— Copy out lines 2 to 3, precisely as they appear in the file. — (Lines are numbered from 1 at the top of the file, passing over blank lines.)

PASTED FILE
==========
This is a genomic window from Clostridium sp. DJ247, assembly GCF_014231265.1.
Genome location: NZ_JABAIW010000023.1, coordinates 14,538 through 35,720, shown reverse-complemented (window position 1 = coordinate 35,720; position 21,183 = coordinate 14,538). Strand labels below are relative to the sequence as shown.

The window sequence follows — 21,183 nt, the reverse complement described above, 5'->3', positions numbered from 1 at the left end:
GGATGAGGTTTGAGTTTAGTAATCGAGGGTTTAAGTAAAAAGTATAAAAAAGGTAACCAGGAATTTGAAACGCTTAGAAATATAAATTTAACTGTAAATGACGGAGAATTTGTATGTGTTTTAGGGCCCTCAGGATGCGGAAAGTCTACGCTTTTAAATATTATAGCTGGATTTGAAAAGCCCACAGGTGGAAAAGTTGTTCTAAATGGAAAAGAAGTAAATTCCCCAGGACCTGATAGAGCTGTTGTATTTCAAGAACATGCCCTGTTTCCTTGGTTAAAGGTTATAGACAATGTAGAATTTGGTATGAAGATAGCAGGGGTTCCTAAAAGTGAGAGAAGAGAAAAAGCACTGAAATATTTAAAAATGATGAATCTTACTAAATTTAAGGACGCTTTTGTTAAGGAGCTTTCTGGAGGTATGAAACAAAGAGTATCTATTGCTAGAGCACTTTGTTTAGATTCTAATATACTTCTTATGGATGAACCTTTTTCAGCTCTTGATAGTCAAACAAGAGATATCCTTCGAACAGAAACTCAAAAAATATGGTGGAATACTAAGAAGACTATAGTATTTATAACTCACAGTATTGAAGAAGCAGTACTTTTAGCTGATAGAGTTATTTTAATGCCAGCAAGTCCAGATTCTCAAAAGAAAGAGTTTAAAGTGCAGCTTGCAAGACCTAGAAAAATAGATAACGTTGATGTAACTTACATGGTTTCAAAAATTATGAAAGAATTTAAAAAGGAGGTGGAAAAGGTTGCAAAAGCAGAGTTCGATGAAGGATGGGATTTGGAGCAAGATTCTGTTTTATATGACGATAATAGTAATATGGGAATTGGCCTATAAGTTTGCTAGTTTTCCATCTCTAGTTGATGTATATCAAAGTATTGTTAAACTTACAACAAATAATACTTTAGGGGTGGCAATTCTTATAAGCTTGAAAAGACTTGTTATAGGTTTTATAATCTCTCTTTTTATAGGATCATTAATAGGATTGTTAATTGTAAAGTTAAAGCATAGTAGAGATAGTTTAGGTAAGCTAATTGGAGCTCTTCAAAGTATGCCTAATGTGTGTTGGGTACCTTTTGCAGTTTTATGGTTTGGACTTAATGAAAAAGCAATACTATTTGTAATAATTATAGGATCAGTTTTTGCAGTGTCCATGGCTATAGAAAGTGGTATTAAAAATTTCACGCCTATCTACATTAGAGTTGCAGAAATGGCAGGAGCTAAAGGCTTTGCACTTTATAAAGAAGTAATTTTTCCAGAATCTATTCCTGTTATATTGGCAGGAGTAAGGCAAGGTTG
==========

Genome location: NZ_JABAIW010000023.1, coordinates 14,538 through 35,720, shown reverse-complemented (window position 1 = coordinate 35,720; position 21,183 = coordinate 14,538). Strand labels below are relative to the sequence as shown.

The window sequence follows — 21,183 nt, the reverse complement described above, 5'->3', positions numbered from 1 at the left end: